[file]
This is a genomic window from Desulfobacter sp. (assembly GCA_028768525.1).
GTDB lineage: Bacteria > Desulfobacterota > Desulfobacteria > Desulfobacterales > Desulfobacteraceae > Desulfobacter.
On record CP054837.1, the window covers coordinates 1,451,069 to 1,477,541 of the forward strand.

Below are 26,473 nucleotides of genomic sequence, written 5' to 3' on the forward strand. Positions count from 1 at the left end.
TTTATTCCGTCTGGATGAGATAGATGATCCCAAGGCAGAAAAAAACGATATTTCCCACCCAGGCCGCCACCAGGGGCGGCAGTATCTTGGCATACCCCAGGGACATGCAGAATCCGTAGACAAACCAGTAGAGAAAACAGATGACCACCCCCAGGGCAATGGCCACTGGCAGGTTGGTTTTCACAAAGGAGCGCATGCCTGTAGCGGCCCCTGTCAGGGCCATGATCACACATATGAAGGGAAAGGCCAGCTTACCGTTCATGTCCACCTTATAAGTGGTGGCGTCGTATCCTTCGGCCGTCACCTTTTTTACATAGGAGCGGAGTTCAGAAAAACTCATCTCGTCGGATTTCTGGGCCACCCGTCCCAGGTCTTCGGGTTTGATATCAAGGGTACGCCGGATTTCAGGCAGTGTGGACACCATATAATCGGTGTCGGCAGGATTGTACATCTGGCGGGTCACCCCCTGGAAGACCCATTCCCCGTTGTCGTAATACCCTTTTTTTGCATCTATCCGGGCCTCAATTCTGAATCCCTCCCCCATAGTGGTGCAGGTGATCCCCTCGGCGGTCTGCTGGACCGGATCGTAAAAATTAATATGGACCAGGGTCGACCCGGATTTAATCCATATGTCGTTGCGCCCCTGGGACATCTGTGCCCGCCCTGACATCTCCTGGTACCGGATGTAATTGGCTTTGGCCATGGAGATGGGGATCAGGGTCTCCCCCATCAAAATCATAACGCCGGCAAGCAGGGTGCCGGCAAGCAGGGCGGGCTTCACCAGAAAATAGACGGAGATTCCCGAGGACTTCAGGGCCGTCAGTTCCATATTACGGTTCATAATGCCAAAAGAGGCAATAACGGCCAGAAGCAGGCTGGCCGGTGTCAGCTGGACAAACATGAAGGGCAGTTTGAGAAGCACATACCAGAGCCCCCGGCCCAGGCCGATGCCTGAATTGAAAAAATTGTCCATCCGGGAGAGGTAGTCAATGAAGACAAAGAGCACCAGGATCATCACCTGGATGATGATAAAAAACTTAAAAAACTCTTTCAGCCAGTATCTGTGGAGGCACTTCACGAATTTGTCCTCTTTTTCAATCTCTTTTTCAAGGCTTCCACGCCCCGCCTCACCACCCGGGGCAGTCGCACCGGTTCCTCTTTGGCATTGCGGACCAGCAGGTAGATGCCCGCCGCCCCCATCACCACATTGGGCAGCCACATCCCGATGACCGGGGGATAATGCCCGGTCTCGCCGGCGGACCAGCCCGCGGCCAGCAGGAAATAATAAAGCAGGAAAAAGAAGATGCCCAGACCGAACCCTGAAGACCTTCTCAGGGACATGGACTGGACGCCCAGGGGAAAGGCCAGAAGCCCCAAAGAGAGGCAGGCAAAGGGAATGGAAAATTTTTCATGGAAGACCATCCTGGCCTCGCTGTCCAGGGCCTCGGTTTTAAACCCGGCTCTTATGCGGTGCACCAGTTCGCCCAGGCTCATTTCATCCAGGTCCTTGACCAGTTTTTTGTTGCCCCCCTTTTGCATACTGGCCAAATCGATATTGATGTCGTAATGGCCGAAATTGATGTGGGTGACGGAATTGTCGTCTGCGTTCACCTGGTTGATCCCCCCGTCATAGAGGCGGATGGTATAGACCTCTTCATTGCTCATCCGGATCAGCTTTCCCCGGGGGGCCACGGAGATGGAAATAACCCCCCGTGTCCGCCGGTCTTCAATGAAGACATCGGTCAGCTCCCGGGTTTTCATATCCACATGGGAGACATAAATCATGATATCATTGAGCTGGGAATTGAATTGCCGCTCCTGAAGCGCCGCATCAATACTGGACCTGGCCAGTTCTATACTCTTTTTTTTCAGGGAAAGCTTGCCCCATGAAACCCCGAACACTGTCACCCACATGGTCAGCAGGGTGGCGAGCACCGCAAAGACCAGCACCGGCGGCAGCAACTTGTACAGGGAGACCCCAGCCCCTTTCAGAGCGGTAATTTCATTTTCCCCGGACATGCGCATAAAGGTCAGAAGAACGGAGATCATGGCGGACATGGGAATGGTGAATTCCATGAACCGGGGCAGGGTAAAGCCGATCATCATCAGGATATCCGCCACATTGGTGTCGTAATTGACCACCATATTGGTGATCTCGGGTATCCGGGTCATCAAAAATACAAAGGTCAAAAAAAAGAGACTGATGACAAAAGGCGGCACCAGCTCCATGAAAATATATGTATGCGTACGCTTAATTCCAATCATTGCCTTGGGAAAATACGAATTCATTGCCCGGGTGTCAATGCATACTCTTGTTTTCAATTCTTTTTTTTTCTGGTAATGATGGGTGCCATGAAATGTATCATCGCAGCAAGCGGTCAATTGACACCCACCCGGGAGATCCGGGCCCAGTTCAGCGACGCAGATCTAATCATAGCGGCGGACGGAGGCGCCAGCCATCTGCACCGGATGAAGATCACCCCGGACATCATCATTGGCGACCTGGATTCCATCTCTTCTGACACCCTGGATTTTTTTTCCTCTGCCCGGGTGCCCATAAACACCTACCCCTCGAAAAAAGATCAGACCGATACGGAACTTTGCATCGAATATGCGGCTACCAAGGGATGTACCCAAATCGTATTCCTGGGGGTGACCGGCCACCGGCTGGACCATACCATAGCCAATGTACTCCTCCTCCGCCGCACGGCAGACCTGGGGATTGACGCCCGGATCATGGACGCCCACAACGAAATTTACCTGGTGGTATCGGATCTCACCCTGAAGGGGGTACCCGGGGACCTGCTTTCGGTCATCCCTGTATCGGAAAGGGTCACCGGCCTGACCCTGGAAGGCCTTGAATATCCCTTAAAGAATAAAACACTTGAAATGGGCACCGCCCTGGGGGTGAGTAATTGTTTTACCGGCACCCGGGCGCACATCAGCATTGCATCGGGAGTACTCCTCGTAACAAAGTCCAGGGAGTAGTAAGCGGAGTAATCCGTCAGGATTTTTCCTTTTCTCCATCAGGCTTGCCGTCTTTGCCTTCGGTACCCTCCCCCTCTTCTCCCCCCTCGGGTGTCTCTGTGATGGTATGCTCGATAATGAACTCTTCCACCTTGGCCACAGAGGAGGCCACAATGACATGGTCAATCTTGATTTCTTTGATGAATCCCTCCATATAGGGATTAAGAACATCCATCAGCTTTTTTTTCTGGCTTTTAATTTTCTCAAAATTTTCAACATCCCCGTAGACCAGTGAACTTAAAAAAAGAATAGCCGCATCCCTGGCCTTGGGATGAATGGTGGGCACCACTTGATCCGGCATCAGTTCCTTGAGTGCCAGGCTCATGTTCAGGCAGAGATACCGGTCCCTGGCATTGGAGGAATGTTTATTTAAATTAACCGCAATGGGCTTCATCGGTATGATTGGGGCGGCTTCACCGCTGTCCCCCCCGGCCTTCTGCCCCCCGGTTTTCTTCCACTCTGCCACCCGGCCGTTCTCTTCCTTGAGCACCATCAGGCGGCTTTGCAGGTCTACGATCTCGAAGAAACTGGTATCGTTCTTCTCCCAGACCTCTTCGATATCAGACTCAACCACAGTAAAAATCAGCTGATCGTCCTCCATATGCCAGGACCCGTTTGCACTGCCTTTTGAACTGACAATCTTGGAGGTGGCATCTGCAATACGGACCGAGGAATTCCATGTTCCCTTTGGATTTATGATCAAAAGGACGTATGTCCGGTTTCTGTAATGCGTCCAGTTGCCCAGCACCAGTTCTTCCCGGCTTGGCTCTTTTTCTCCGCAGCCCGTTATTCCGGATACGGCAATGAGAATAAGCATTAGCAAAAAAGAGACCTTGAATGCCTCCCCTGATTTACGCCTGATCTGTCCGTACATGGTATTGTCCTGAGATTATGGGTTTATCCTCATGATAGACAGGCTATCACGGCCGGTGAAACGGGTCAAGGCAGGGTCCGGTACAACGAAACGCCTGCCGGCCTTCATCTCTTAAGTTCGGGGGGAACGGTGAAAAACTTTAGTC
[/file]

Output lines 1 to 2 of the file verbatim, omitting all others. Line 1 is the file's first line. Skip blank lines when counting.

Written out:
This is a genomic window from Desulfobacter sp. (assembly GCA_028768525.1).
GTDB lineage: Bacteria > Desulfobacterota > Desulfobacteria > Desulfobacterales > Desulfobacteraceae > Desulfobacter.